Wednesday, September 21, 2011

Happy Birthday Ruby

Although our hearts ache that we no longer experience the daily joy of living in the same house with our kids, we are comforted by Ecclesiastes 3:1:
There is a time for everything, and a season for every activity under heaven.

Gabriella is in Praha - Prague - this week with my sisters and the rest of the family and my army days come back to haunt me as I was 19 like Gabbie when I was forced to serve 2 years of compulsory service. Many thanks to Janka, Lydka, Gitka and one and all at the good old Czechoslovakia for looking after my muse ;-)

Memories of Cold River Flows Prague’s Bad Dream
THE WEB SITE FOR Prague’s Museum of Communism instructs visitors to make their way to No. 10 on Na Prikope in the heart of the city:

We are above the McDonalds and next to the Casino.” Against these flashy consequences of the Velvet Revolution, the museum itself has a cramped, grubby feeling appropriate to the four decades of Czech life that it memorializes. During my Sunday-afternoon visit, I need to crane my neck over someone’s shoulder to read the display panels, and have to wait in a slow-moving line to reach the de rigueur piece of the Berlin Wall at the exhibit’s end. If for example, a girl received 20 dollars from a foreigner for a night of love-making, she could exchange it in the state bank for about one hundred and sixty Tuzex crowns, which she could sell on the black market for 800 Czechoslovak crowns, which equaled the monthly wages of a shop assistant

Bizarre story from Gabbie from Berlin where the police and British consul staff are trying to identify an English-speaking teenager who says he lived in German woods with his father for five years
Postcard from an awakened city ...; [Lloyd Evans Tara FitzGerald’s beauty is fabulous. Literally, there’s something unworldly about the surfaces and contours of her face. It’s as if the codes of her biology had been transmitted to earth Out of this world; The brilliant foreignness of Australian crime fiction. It is a rare crime novel that doesn’t seem better in the first part, when we are still trying to find our bearings. Perhaps we want to feel the way we did as children, when the genre was so much more thrilling for being slightly over our heads. This is the good thing about Australian crime fiction: as an American, you are never completely at home in it. True, the suburban backdrops appear very familiar, and on the printed page the Australian variant of English is almost identical to our own. But the characters in these novels behave much more differently from Americans than do the Swedes in those Stieg Larsson books, and this never stops feeling odd. Among male friends an intensity of joshing camaraderie is in evidence that even our frat boys would find stifling. At first I chalked this up to over-imitation of Hollywood films, only to read in The Oxford Companion to Australian Literature that the Sunburnt Country has a true-life tradition of especially tight-knit “mateship.” Not for nothing did Australian prisoners in Japanese POW camps survive at a higher rate than American ones. Most other characters in these novels interact with a reflexive prickliness, and that includes husbands and wives; there is a constant effect of chips on shoulders. Stephen Knight, the leading expert on his country’s crime fiction, talks of “drily aggressive wit” without explaining the aggression itself. Down Underworld]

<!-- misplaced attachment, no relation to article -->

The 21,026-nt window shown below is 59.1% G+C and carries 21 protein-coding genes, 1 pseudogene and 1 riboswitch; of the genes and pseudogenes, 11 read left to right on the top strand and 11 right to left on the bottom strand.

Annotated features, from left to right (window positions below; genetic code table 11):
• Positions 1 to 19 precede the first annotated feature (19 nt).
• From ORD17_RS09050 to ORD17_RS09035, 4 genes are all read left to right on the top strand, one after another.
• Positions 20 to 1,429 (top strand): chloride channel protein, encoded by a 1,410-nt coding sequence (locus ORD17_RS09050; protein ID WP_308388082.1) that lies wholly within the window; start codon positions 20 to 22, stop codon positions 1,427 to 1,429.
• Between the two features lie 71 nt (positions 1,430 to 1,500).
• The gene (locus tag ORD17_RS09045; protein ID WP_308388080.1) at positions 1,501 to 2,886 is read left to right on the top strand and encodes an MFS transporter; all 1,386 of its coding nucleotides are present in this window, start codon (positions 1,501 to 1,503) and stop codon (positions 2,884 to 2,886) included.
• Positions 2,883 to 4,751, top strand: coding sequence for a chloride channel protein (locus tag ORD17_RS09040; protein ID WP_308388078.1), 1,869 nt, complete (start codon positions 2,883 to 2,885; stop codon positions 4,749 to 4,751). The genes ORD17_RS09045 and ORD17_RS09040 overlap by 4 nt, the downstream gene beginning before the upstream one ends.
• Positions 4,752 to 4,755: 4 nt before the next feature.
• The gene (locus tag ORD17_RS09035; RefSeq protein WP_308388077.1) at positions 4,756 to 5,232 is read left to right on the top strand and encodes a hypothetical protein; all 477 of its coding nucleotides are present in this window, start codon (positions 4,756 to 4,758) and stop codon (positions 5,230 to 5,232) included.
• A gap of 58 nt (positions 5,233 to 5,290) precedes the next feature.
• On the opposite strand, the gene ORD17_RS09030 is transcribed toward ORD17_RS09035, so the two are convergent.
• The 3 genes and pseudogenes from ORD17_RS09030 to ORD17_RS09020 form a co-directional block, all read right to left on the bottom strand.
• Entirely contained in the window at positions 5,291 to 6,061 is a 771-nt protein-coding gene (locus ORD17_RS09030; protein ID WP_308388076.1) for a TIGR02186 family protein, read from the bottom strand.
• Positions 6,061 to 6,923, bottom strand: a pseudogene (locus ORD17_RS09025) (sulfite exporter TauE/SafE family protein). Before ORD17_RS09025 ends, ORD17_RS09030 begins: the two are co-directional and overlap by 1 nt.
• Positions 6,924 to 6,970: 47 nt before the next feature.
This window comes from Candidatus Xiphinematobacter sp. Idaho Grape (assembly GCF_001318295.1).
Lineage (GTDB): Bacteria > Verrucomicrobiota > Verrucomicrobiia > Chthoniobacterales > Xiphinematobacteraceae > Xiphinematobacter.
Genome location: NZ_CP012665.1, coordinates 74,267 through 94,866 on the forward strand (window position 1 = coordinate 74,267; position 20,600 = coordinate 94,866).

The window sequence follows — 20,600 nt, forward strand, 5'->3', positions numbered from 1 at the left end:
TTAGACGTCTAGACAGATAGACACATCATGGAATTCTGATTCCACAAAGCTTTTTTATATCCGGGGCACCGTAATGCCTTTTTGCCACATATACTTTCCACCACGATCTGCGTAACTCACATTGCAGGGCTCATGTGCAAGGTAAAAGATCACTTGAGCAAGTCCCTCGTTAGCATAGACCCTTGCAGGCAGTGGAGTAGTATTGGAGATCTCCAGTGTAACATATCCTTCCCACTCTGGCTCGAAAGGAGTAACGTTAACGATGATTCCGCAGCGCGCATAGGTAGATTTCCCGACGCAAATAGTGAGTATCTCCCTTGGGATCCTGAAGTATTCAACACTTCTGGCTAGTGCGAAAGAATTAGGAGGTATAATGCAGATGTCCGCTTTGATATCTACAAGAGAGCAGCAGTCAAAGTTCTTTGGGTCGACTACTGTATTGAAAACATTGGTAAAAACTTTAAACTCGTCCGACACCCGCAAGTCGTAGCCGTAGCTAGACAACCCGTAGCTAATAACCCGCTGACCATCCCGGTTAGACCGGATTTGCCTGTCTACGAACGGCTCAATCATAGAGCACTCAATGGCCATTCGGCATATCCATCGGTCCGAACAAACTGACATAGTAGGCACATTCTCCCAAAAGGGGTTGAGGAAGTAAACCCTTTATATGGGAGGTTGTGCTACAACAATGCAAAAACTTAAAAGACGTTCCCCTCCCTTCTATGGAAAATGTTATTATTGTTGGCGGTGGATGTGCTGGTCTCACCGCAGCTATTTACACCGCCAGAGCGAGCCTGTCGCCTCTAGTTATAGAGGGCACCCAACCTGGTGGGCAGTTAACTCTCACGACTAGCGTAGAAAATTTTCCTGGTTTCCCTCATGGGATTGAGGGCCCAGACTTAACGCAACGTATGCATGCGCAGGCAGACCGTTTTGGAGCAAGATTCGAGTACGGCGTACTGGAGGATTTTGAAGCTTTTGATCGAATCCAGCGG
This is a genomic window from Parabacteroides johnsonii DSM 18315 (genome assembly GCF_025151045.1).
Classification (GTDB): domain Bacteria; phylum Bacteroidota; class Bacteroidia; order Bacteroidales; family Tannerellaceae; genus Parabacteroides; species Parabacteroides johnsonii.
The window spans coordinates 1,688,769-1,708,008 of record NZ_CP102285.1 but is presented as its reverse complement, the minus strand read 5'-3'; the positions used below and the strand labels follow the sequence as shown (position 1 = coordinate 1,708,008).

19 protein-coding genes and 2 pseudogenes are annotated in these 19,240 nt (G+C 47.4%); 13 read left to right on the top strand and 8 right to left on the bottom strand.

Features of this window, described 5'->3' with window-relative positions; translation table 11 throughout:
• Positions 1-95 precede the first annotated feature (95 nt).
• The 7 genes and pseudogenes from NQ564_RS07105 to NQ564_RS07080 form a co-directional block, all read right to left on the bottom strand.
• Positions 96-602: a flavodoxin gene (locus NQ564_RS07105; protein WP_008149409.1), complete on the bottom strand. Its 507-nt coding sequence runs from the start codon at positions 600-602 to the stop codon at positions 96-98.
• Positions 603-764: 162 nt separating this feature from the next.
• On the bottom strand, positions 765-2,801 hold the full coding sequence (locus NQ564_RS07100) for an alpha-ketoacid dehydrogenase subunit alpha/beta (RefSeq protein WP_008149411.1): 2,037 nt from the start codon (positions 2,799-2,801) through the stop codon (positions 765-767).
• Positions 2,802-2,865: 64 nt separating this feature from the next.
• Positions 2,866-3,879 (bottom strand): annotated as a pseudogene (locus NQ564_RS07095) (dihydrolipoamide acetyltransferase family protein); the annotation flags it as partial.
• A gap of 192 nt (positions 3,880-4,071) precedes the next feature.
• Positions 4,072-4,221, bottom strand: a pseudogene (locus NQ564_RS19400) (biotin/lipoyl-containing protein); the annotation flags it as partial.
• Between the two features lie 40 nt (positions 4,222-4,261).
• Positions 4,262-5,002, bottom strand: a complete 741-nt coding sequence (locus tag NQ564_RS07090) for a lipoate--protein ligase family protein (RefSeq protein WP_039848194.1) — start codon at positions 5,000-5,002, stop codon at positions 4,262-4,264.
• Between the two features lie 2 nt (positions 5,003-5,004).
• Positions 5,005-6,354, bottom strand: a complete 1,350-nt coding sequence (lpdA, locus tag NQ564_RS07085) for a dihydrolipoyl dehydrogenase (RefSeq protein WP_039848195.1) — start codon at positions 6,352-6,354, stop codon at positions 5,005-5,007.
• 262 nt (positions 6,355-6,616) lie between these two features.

• · Our obsession with musical nostalgia is strangling pop. Nostalgia is now thoroughly entwined with the consumer-entertainment complex. We feel pangs for the products of yesteryear, the novelties and distractions that filled up our youth … The passage of our time has become indexed to the procession of rapidly obsolescing fads, fashions, celebrity careers et al. Has pop culture, uh, stopped? Why do the major musical developments of the past decade include Guitar Hero, reunion tours, hip karaoke, the rise of the tribute band, pop stars made entirely from bits of other pop stars, and Van Morrison re-performing Astral Weeks? Lady Gaga, bless her radical retro soul, is Cher after three weeks in Warhol’s Factory. Cee Lo is Motown with swearing. This month, even as Roger Waters breaks temporarily from his transglobal plod-through of Pink Floyd’s 32-year-old rock opera, The Wall, Roger Daltrey sallies forth with a production of The Who’s 42-year-old rock opera, Tommy. One salutes the unkillability of these gentlemen, one reveres their work, but, honestly. And wherefore this pile of rock docs and rock bios, these waves of compulsive historicization? The Making of Frampton Comes Alive! … The Making of The Making of Frampton Comes Alive! … The Making of The Making of The Making of Frampton Comes Alive! … Everything Old; Evil and us. Sloppy historical analogies, amateurish psychological speculations, oversimplifications, tired moral platitudes – we’ve gotten evil all wrong Evildoers and Us: The open secret: Everyone does something illegal
• · · Marvellous mashup - great literature and 80’s pop music! Long live the 80’s ; Klassikal Kozak of my Czechosloval Army days Alexander Lebedev, Russian owner of the Independent, lashes out at property tycoon Sergei Polonsky ; Marx was wrong: Capitalism, not communism, killed the bourgeoisie. Now there’s no escaping the mercurial market forces. Prepare for further upheaval A Point of View: The revolution of capitalism